The Courier News from Blytheville, Arkansas on May 22, 1953 · Page 1
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The Courier News from Blytheville, Arkansas · Page 1

Blytheville, Arkansas
Issue Date:
Friday, May 22, 1953
Page 1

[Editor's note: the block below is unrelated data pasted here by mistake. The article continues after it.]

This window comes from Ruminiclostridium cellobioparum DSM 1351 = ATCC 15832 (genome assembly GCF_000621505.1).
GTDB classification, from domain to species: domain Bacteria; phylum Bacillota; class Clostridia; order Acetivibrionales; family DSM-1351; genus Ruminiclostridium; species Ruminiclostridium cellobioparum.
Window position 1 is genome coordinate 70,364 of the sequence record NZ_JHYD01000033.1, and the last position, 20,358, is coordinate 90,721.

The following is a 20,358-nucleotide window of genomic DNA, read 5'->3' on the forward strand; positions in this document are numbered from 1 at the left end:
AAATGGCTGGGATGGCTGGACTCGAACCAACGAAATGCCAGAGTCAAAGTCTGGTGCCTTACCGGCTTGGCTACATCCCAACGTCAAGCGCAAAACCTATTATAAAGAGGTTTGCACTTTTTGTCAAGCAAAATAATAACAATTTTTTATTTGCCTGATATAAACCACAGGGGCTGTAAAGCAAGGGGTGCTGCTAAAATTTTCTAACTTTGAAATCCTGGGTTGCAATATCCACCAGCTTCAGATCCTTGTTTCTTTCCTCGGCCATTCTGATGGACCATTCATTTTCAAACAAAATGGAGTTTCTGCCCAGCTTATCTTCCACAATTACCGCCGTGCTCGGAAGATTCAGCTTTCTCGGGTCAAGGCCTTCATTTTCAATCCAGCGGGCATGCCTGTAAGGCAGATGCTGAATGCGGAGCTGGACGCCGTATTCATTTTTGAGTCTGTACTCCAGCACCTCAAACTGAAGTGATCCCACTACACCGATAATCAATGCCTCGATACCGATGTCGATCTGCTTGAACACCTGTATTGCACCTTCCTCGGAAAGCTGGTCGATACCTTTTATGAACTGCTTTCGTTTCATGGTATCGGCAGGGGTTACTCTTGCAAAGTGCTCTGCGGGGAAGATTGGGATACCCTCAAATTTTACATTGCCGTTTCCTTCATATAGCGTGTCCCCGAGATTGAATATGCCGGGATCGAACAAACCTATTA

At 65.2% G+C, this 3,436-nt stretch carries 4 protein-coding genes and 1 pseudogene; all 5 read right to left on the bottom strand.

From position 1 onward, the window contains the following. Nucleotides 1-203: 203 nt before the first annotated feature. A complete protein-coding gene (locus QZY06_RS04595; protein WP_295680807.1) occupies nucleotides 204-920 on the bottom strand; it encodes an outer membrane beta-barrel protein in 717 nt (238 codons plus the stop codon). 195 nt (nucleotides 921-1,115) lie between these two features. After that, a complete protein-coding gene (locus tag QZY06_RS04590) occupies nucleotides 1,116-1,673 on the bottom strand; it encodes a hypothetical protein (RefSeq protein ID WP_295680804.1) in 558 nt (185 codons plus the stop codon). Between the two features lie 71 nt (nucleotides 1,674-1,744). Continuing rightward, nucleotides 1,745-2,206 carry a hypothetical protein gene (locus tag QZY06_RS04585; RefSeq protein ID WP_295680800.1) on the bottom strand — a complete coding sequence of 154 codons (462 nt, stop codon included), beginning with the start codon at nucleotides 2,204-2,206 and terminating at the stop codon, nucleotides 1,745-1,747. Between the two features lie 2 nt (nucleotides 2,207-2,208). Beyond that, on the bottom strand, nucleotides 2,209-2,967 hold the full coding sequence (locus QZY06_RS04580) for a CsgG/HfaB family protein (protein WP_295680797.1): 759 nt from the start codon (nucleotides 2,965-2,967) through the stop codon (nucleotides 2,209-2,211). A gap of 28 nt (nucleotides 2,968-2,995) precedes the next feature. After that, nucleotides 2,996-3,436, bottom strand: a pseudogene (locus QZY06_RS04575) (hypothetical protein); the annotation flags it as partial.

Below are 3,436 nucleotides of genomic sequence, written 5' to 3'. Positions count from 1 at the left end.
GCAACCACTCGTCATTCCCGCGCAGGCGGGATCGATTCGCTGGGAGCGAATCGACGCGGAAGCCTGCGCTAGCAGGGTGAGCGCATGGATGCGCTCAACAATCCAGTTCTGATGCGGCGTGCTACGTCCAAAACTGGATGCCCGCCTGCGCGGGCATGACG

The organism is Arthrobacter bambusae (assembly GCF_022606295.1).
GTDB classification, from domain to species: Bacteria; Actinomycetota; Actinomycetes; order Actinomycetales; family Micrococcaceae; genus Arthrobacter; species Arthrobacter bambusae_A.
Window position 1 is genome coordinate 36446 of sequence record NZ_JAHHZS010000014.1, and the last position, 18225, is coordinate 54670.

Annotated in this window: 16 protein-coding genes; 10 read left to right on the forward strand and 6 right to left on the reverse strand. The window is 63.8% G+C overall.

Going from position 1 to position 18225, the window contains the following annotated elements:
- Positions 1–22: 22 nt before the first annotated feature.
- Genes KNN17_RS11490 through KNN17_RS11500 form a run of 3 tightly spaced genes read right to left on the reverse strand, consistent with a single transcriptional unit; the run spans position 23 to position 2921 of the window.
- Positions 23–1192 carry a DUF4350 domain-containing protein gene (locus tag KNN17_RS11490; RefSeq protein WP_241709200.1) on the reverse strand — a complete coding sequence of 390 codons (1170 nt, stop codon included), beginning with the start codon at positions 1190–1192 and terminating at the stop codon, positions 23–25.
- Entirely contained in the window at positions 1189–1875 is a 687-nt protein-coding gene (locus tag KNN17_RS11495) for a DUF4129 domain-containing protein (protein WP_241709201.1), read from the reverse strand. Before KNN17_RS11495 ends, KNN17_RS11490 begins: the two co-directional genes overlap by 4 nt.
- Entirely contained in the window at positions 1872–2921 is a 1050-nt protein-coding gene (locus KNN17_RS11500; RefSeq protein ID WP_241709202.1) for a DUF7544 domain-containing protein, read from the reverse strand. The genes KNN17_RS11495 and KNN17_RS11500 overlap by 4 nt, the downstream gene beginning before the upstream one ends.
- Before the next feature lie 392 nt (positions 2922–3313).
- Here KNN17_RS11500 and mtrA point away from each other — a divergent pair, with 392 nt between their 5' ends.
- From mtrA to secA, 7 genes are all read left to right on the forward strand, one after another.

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BLYTHEVILLE COURIER NEWS THE DOMINANT NEWSPAPEH OP NORTHEAST ARKANSAS AND SOUTHEAST MISSOURI VOL. XLIX—NO. 53 Blytheville Daily Newi Mississippi Valley ] Blythevilla Herald BLYTHBVILLB, ARKANSAS, FRIDAY, MAY 22, 1953 FOURTEEN PAGES Ike Signs Tidelands Bill into Law » President Says Act In Keeping With 'Fair Play' WASHINGTON, ( A P ) — President Eisenhower signed the off-shore oil lands bill today with a declaration that "recognizing the states' claim to these lands is in keeping with basic principles of honesty and fair play." Attending the ceremony at the White House were more than two score members of Congress. ' They 1 broke into applause when the president penned his signature to the hotly controversial measure, fulfilling one of his chief campaign promises. The bill recognizes coastal states' title—which they already claimed— to submerged lands "within their historic boundaries" and has special reference to the oil rich lands off the shores of Texas, Louisiana, California and Florida. Eisenhower issued the following statement: "I am pleased to sign this measure into law recognizing the ancient rights of the states in the submerged lands within their historic boundaries. , "Will Resist Encroachment" "As I have said many times I deplore and I will always resist federal encroachment upon rights and affairs of the states. Recognizing the states' claim to these lands is in keeping with basic principles of honesty and fair play. "This measure also recognizes the interests of the federal government in the submerged lands outside of the historic boundaries of the states. Such lands should be administered by the federal government and income therefrom should go into the federal treasury." After signing the bill, the president first shook hands with the sponsor of the measure, Sen. Holland (D—Fla.) i Then he looked around in the crowd for Rep. Sam Rayburn of Texas, Democratic leader of the House, and said laughingly as he shook hands with Rayburn: "I wondered where Texas was." Eisenhower used three pens in HELD IN' KIDNAPIXG—Mrs. Barbara Lee Grimm, 24, of Tulare, Calif., is on the verge of tears as she is booked in New York on charges of kidnaping two small children in Washington, D. C., and bringing them to New York. One of the children, one- year-old Diane Bradford, was found in a Queens, Long Island, home when Mrs. Grimm was taken into custody. Clifton, 2, was found wandering in Central Park (May 17). (AP Wirephoto) SINGLE COPIES FIVE CENTS Inside Today's Courier News . . . Red hot Giants only ihr_j games out of first place . . . Red Schoendienst takes over National batting lead . . . Sports . Pace 6 ... . . On Missco Farms . . . Farm news . . . Page 7 ... . . Society news . . . Page , Markets , Page 5 . igning the bill. He gave them as ouvenirs to Sens. Daniel (D—Texl nd Holland, and Rep. Graham R—Pa.) There may still be a new court attle over the ownership of the ubmerged lands. Opponents of what they called "big give-away" have said they ill challenge the validity of Con- ress' action. On three previous ccasions, the Supreme Court held hat the federal government has "paramount rights" to submerged lands • off the coasts of Louisiana, Texas and California. The bill in effect sets aside the See TIDELANDS on Page 5 Profits Tax Extension Is Up to GOP Democrats Shun Support of Ike's Request By CHARLES F. BARRETT WASHINGTON, ( A P ) — House Democratic leaders today shied away from even a hint pf support for President Eisenhower's request to extend the excess profits tax on business for six months. If the proposal gets out of the ;ax-writing House Ways and Means Committee, said a leading Democratic member who asked not to be named, reluctant Republicans votes. The time has come for us to quit pulling the President's chest- luls out of the fire," he said, "republican committee members will have to carry the ball on this one." Several other Demqcrais on the committee privately took this stand after a caucus late yesterday with Democratic Leader Rayburn of Texas and other party strategists. Their attitude was significant. Republicans had counted on support from probably eight of the 10 Democrats on the ways and means committee t,: extension of the profits tax, now due to expire June 30. Without such support, there was no assurance of enough votes to clear the bill. May Ask Sales Tax Meanwhile, Secretary of the Treasury Humphrey raised a new storm cloud on the horizon by refusing to rule out the possibility that the administration will seek a national sales tax in a tax revision program promised next year. Asked specifically whether the Treasury was considering a sales :ax proposal, Humphrey told a news conference yesterday the See PROFITS TAX on Page 5 Teacher Appreciation Week Launched Here Teacher Appreciation Week began in Blytheville today with the sponsoring Kiwanis Olub urging all citizens of the city to take an active part. Teacher Appreciation Week was originated by the Kiwanis club last year and has been made an annual event. The special week will run through May 29. 2 Are Killed In C46 Crash Transport Falls During Iowa Storm DBS MOINES W) — A C-46 pas senger plane crashed and burned 1 on a farm about 16 miles east o here in a violent electrical am windstorm early today, killing a least two persons. The plane plummeted to earth it a cornfield on the David Boot (arm about 4:15 a.m. The weather bureau reported that about the time of thi crash the storm had reached its height in the Des Monies area, witl guests of wind measured at 75 miles per hour. Don Stevenson, 23, a farmer living about a quarter of a mile iron: the crash scene, said he saw a "bright flash" in the sky just before the plane nosed into the earth The two' dead were identified by P. A. Miller, treasurer of Resort Airlines, Miami, Fla., owner of the plane, as Capt. Bowen Marshall, 38, and co-pilot Manuel Aronson, 29 both of San Antonio, Tex. Iowa State'Highway patrolmen said they saw hwat may have been a third body In the wreckage but added that it will have to cool before it can be ascertained whether there were more than two killed. Twenty-one airmen had left the C-4fl at Cheyenne about midnight. CAA officials at the Cheyenne field said the plane took off empty about 12:30 a.m. today, headed for Chicago. BHS Band to Give Spring Concert The annual spring concert will be given by the Blytheville High School Band at 8 tonight, in the Senior High School auditorium. Under the direction of] Robert LIpscomb, the 75-plece band will present a varied program of marches, semi-classical selections and popular numbers. It will be the last public appearance ol the band this year. Admission will be 50 cents for adults, I a $3,000 addition error was dlscov- ' Scheduled to kick off the observance is a Kiwanis Club dinner at 6:30 p.m. today for Negro teachers of the Blytheville School District. The dinner will be held at Harrison High School with Max B. Rci president of the Blytheville school board, as the principal speaker. The week-long observance will be climaxed May 28 with a noon luncheon for white teachers of the district at Hotel Noble. At this luncheon, all white teachers of schools in the Blythevi system will be guests at the weekly meeting of the Kiwanis Club which has changed from Wednesday to Friday. Arch W. Ford, state commissioner of education, will be principal speaker at this luncheon. This will be the first of two addresses to be made by Mr. Ford in Blytheville on that date. He will address graduating Blytheville High School seniors at commencement exercises that night. District Officials to Attend Fred Moore, of Pine Bluff, governor of the Missouri-Arkansas District of Kiwanis International, will also attend the white teacher luncheon along with James Hyatt of Osceola, lieutenant-governor of the Missouri-Arkansas District's 12th Division. George Clark, chairman of the Siwanis Club's Teacher Apprecia- :ion Week Committee, urged all res- dents of the Blytheville School District to take an active Interest in the observance of teacher week. This may be done, he said, by merely giving the teacher a little more attention, thought and kindness during the week "just to show L,hem how much we appreciate the vork they are doing with our children, the citizens of tomorrow." During Teacher Appreciation Week the .management ,of the RiU, Roxy and Mox Theatres have In- ited all teachers of the district to be their guests at one movie, it was nnounced. Two Leading Jet'''Aces-- '•• POPPY BAY TOMORROW — Poppy Day, sponsored annually throughout the country by the American Legion to raise funds to help disabled veterans, will be held here tomorrow. Above, Mrs. Speck McGregor, president of the Legion Auxiliary here, pins one of the poppies on H. G. Partlow, past commander of Dud Cason Post 24. The veteran-made poppies will be sold in downtown Blytheville tomorrow by Auxiliary members and high school girls. (Courier News Photo) Living Costs Near 52 Record High WASHINGTON (AP) — Living costs, as measured by the government, edged up slightly between mid-March and mid-April. TOKYO Wi-The world's top jet aces left for the United States and home tonight wearing new medals i nt ™| are seven-tenths but still grumpy at the Air Force ' for stopping their MIG-hunting. Captains Joseph MeConneJJ Jr., of Apple Valley, Calif., and Manuel J. Fernandez Jr., 27, uf Miami, Fla., have orders to report directly to U. S. Air Force headquarters in Washington. Each was routed from bed at 7:30 The Bureau of Labor Statistics reported today that its consumer's price, index advanced one-tenth of one per cent during the Retail foods costs decli but other consumer costs rose" slightly 1 . The index fit mid-April was 113.7 per cent of the 19.47-49 average. This means, roughly, that purchases costing about a dollar five years ago cost nearly $1.14. -. v ;Liitir-' f -..L..-itP no':;, arc p.c"r- n -~, peak set last November when the index was 114.3. The mid-April figure wns about one-half of one per cent under the November record. Higher Than In 1952 The bureau said that living costs of one per cent above a year ago and 11.7 per cent more than when the Korean War began. Food costs, which reached a evision repair. Some of these increases were only local among cities in which the bureau collects •ice information. Itfi Insurance peak last, August, now are 2.1 per cent below a year but 10.9 per cent above the level when the Korean War began. Food costs declined two-tenths . j of one per cent from mid-March n LST F - - A i P — nt-sr two4enths of one They do not know what their new j Apparcl costs were down a bit jobs will be but both 5a jd they will L lth ' clolning p f lces lower but apply energetically for second tours foo(W ear prices higher. „ mlss '°ns in Korea | The bureau reported Increases mell, top ace, shot down 16 in costs of me dical care, cigarettes, transportation, gasoline, auto Wider Hospitalization Coverage Is Sought In Mississippi County 75 and 100 Mississippi are expected to be MIGs in 106 missions and Fernan- repairs, move admissions and tel- dez destroyed 14 in 125. Both were grounded abruptly by Lt. Gen. Glenn Barcus, Fifth Air Force com- 4 mander. He turned a deaf ear when they pleaded to continue fighting MIGS. , It's no secret that the Air Force didn't want its. two top MIG killers to push their luck too far. Last year, Maj. George Davis of Lubbock, Tex., went down in North Korea after shooting down n MIGs and three prop-driven Communist planes. Davis was the first Sabre pilot to continue MIG shooting after reaching ace stains (five MIGs downed) and there was some unpleasant reaction from the United States when his plane crashed. He [ ing. His" term is to expire March is listed as missing. 31, 1055. Mr. Henderson was appointed to represent fertilizer companies and oil mills on the board. He is connected with the de- Henderson Named to State Plant Board Doyle Henderson, Blytheville seed dealer and treater, today was appointed to a two-year term on the State Plant Board by Governor Francis Cherry. Mr. Henderson, a former Blytheville mayor, received notifica- ti on of his appointment this morn- 1 Between Coimtians hand in Osceola's Court House at 7:30 tonight for a Farm Bureau- spoilsored meeting on health and hospitalization insurance. On the program will IK hospitalization insurance representatives and Thad Connnlly, administrator of the county's two hospitals. Tonight's meeting will kick off two-week drive to increase the number of persons covered by health and hospitalization Insurance. Beginning June 1, community leaders. Farm Bureau officials and insurance company representatives are to put on a series of educational programs before civic groups and Home Demonstration Clubs. Purpose . of these programs will be to Inform people of the cost and benefits of a hospitalization insurance program. Tonight's meeting, to which representatives of all towns and communities have been invited, Is to get under''way at 7:30. Dulles Calls on Reds to Show Sincerity of Peace Overtures In Korea, Indochina, Austria NEW DELHI, India (AP) — U, S. Secretary of State Dulles called on the Russians today to show the sincerity of their peace overtures on three fronts—Korea, Laos and Austria. As Dulles' boss, President Eisen- * lower, British Prime Ministei ihurchill and the French govern ment prepared for a Big Three meeting on East-West questions next month in Bermuda, Dulles .old the first press conference 01 lis Middle East tour: "I doubt very important results could come out of any high level conference including the leaders ol Soviet Russia so long as the Soviet bloc countries are promoting a war of aggression in Indochina—against Laos, so long as in Europe they re- 'use to restore the independence of Austria and withdraw their occupation troops from that small and •noffensive country. Dulles met with some 100 Indian md foreign newsmen as he wouni ip a three-day visit here prior to lis departure for Karachi, capita] if neighboring Pakistan. To a left-wing journalist who ilied that the'U. S. feared the Sovet Union, Dulles retorted, "The , Jnited States is not afraid of th Communist bloc. We are entirely onfident of our strength and lower." Dulles told another newsman lat the U. S. "of course" is not satisfied with the present stale- late of distrust. "As long as the Korean war goes n," he declared, "It is difficult ot to have distrust. The Soviet 'ommunists could bring about a ioppage of aggression in Laos, hey could sign an Austrian treaty, he United States has made con- ession after concession on the Aus- 'ain question." Endorsed Suggestion The D. S. secretary also endorsed suggestion by Indian Vice Presle n t Sarvapalli Radhakrishnan mt Moscow should dissolve the ominform "as an Indication that icy will cease endlessly consplr- g against the freedom of inde- endent nations." All Dulles' answers were pre- ared in advance on the basis of uestions submitted to him and he "•fused to answer on-the-spot quer- s, a procedure which aroused jnsldcrable resentment among !C Indian newsmen. Although India attempts to be eulral in the East-West cold war, ulles said he did not find the lion neutral "on the question of :mocracy vs totalitarianism in world." "I am thoroughly convinced," he 'dared, "that India is acting ac- rdlng to its best judgment to omote democracy in the world id prevent the . spread of totali- rianism. Sen. Wiley Proposes— So/ons Should Attend Big Three Conference By JACK BELL WASHINGTON (AP) — Sen. Wiley (R-WIs.) p-oposed today that President Elsenhower temper possible congressional criticism of Big Three conference decisions by taking along representatives of both parties. Eisenhower will be under pressure from lawmakers on several vital issues to be discussed with Prime Minister Churchill of Great Britain and whoever is French Premier at the time of the mid- June meeting, probably to be held in Bermuda. Wiley, who heads the Senate Foreign Relations Committee, said in an Interview he believes the presence of a Republican and a Democratic congressional leader conference observers "might help jive Congress a better understanding of the problems faced by our Allies." One of these problems Is an apparent determination, by Great Britain to back Communist China's 5id for a seat in the Pnited Na- ;lons as part of the price for a settlement in Korea. Wiley has joined a group'of Re- nibllcan senators publicly committed to opposing Bed China's U.N. entry under any circumstances. In speech here yesterday he said there must be no "appeasement" of Communist aggressors. "We cannot reward Communist gangsterism by admitting the Chinese Communist regime to the TJni- ed Nations," he declared. "Nor ihould we yield in the slightest in )ur strong opposition to the force- ul repatriation of prisoners of war n Korea." Sen. II. Alexander Smith (R-NJ), foreign relations committee ncmber, said those two issues are ikely to assume paramount 1m- iortance In the Big Three conference. "The British seem to believe that dmlssion of the Reds to the U.N. vould pull them away from Rus- la," he said. "Many 05 uf think hat our recognition of Peiplng would cause Asian countries to ump on the bandwagon and. would indo all we have tried to accom- Sce BIG THREE on I'afe 5 At a news conference today. McConnell and Fernandez said they State Highway 150 Contract Is Let Mississippi Valley Contracting Co, if Pi>r.ngould yesterday was award- d a contract for 5.30 miles of lacktopplng on State Highway 150 ast of Highway 61 at Yarbro. The contract was awarded after 34 cents for student*. I ercd, reducing the bid to $83,104. didn't know why they had been ;rounded. "We don't know what's behind it," Fernandez said, and chuckled: "I guess they wanted to get some of us back alive." linting firm of Henderson-Hoover and is secretary nf the board of directors of the Blytheville Fertilizer Corporation. Two Drivers Fined In Traffic Cases Two traffic charges in Municipal Court today brought'guilty pleas in j ^ Hearing Is Tentatively Set In Death of Man Hit by Plane Preliminary hearing for Alfred posed to do. both cases. James Threlkeld pleaded guilty to operating a motor vehicle without 1953 automobile license and was fined $25 and cosU with S15 suspended during good behavior. W. D. Harper, charged with reckless driving, was fined S50 and cost: on a plea of guilty. P. Wiczalis. pilot of the Planter Flying Service airplane whic struck and killed a Victoria fan worker yesterday while sprayin a wheat field, has been tentative ly set for Thursday In Osceola Mu nlcipal Court, the sheriff's offlc announced today. Mr. Wiezalis, who faces a tech nical charge of involuntary man slaughter, is free on $500 bond. Funeral services for Clarenc Haley, 27, who with his brother J. W. Haley, was guiding th spraying operation on the hall mile long field as a flagman wher struck by the plane, were to bi conducted at 2:30 p.m. today a the family residence in Victoria to be in Citizen: Michigan Torando Fatal to Four By A. F. MAHAN JR. PORT HURON, Mich., May 22 (fft —A tornado that ran wild over the Canadian border north of accustomed far to haunts in its hopscotch path today at least four dead, scores injured and damage in the millions. The storm struck late yesterday with a force that lifted part.of a freight train from its tracks. Damage in Port Huron alone was estimated at one million dollars by City Manager J. B. Glbbs. It was reported heavier across the St. Clalr River In the Canadian city of Sarnla. The twin cities have a population of about 35,000 each. "ftie known dead are: Port Huron—Charles La Forest, 83, whoso home four miles southwest of here was blown away. He lived alone. Springbank, Ont., a crossroads 40 miles east of Sarnla—Simon Thompson, 50; his 6 - year - old daughter Dorothy, and Miss Sarah Macintosh, about 80. The storm shattered their homes. 5 Seriously Hurt Rescue workers dug into the debris on both sides of the border in a search for additional victims. Thirty-six persons were treated for injuries in Port Huron. Of the 12 hospitalized, five were listed In a critical condition. In Sarnla, more than 50 persons were treated for wounds and 15 of them were hospitalized. The storm spent its fury over Lake Ontario after hedgehopplng from Southeastern Michigan across Southwest Ontario Province. It left destruction along a 40 mile path. The business district of the oil refining center of Sarnla bore the full brunt of the storm. Bulldozers had to. clear away the rubble. In the Port Huron area, damage was mostly to residential property. Many persons reported lucky escapes as their homes vanished into the howling wind. nipped Freakishly The twister dipped and rose freakishly from St. Clalr County, Mich., through Memphis, Columbus, and Smiths Creek before hitting . Southern Port Huron at 4:40 P, m. (EST). Roaring across the St. Clalr River, the storm hit the Sarnla business district. The Imperial Bank building and the Vendome Hotel lost their top floors. Acting Mayor Clayton Saylor of Sarnia called It "one of the worst disasters that ever hit this part of the country. Near Smiths Creek, the storm hurled 15 cars of a Grand Trunk Line freight train off the tracks. William K. Gibbs, 52, of Detroit, the conductor, and Robert Grant of Ferndale, Mich., brakeman, were injured. Leaving Sarnla, the tornado hit Aisla Craig, Exeter and Elglnfleld, Out., and then raced northeastward toward Stratford, Kitchener, Gurlph and Toronto where a violent thunderstorm broke. of .West Memphis in charge. Mr. Haley, who was born In De Soto county. Miss., and came tc Victoria about tour years ago, was facing the oncoming plane when struck, according to County Coro ner E. M. Holt. The craft's whee apparently was what struck him the coroner said. The pilot and other officials of the flying service were at a loss to explain the incident. Owner Paul Lloyd said , Mr. Haley, who had two or three years experience In directing crop-dusting flights apparently just failed to move out of the way as the flagman Is Bup- Use of Fertilizer With Late Cotton Is Recommended LITTLE ROCK '/Pi—The Agricultural Extension Service recommend- ed'today that farmers planting late cotton apply fertilizer at the time Qf planting to reduce the hazards of late maturity. The Service said that later application of nltrogr-n as a side dressing could result in frost damage to a large percentage ol immature bolis In the fall as a result of late planting. County agents report that only 25 to 50 per cent of Arkansas' cotton crop has been pl.-mled because, of cold and wet weather the past month. Mr. Wlezalis, who came here from Clarksdale, Miss., Wednesday, said he couldn't understand See HEARING on Page 5 Jaycees Plan Driving Contest Second 'Road-E-O' Slated for June 2 Blythevllle's second Road-E-O, sponsored by the Junior Chamber of Commerce to choose the city's best teen-age driver, will be held June 2 at the air base, Project Chairman T. H. Caraway announced today. The contest, which includes written examination and a test of driving skills, Is being held in con- Junction with Jaycee-sponsored state and national contests. Winner of the local Road-E-O will receive an all expense-paid trip to the state event In Pine Bluff later In June. Winner of the state contest will receive a trip to the national competition In Washington, D. c., August 11-16. Albert Falrleld of Blytheville, now a student at S. M. U., wdn the state contest last year and represented Arkansas In the national event. In :he Blytheville contest, Fail-field ;ook third place behind the winner Charles Ray Hall and second place winner George Ropp. The written tests will be held at ;he Jaycee clubroom and will be •ollowed by demonstration of drlv- ng skills over a planned course at ,hc Air Base, Mr.. Caraway said. Purpose of the nation-wide pro- rain, which Is expected to attract 0,000 contestants this year. Is to iromote safe driving habits and echnlques among teen-age drivers. All teen-agers who have driver's cense are eligible, Mr. Caraway aid.. Leachville Gym Is Destroyed in $30,000 Blaze Officials See Little Or No Chance of Replacing Structure LEACHVILLE — An early-morning blaze of undetermined origin that razed Leachville High Scnool's gymnasium today left this city with virtually no prospects of rebuilding or replacing the structure. The loss was estimated by School Superintendent Roy E. Dawson at $30,000. He said the building was insured for $16,000. School Board President R. P. Shipley said this morning that he "sees no chance of rebuilding" the gymnasium. The school system does not have the money and Is in debt because of some earlier fires, he said.. Superintendent Dawson said something might "work itself out, but right now we don't know what 't would be." The school's home economics milding, which Is located nearby the gym, also received an estimated $1,500 damage. Windows and roof on one side were damaged, but the building was left usable. A $33,000 bond issue authorized in the last school election can't be used for a, new gym, Mr. Shipley said. This bond issue was floated to pay off previous indebtedness and repair and equip other school facilities. 'The lire broke out about 3 a.m. Superintendent Dawson said Mrs. Ethel Harper, who lives nearby, reported the blaze. However, the building was destroyed before volunteer firemen could arrive. Mr. Shipley said firemen were delayed because the city's $8,000 flre truck purchased last year developed motor trouble and would not start immediately. The blaze damaged about $500 worth of athletic equipment in the building, Mr. Shipley said, and nbout $725 worth of band equipment. Of brick construction, the gym was built about 16 years ago. Mundt Says Apology From Britain Is Due WASHINGTON (ifl — Sen. Mundt (R-SD) said tdoay "Britain owes the free world a reply" to testimony that British-owned ships have transported Chinese Communist troops during the Korean War. "I am not inclined to wait too long for them to volunteer it." Mundt added in an interview, "and the answer had better not be 'Yes so what?' " , Weather 'xtension Okayed WASHINGTON (fl _ A two-year xtension of the Hill-Burton Act uthorlzlng: federal contributions to e states for hospital construction us approved today by a Senate ibor and Public Welfare subcom- Utee. ARKANSAS — Partly cloudy, widely scattered showers and thunderstorms tonight and Saturday and in west and north portion this afternoon; cooler north and central portion tonight and Saturday. MISSOURI - Partly cloudy this afternoon and tonight with thundershowers southeast and extreme east central this afternoon and extreme southeast this evening; thunderstorms locally severe with strong :usty winds and possibly hall; Saturday generally fair; cooler tonight, cooler Saturday except extreme northwest; low tonight 50 northwest to 60 southeast; high Saturday 65-70 north to 70 south/ Minimum this mornlnfi—75. Maximum yesterday—83. Sunrise tomorrow—4 - .52. Sunset today—7:01. Preclp. 24 hours to 7 a.m.—none. Mean temperature (midway bolwren high nncl low)—78. " Normal uml mci\n tor May—70.J. Preclp. .Inn. 1 dnte— 29.04. This Dale I.asl Year Minimum this rr.ornlnK—S3. Mnxlmum ymterttny—SO. Preclp, Jan, L <tato—22.24,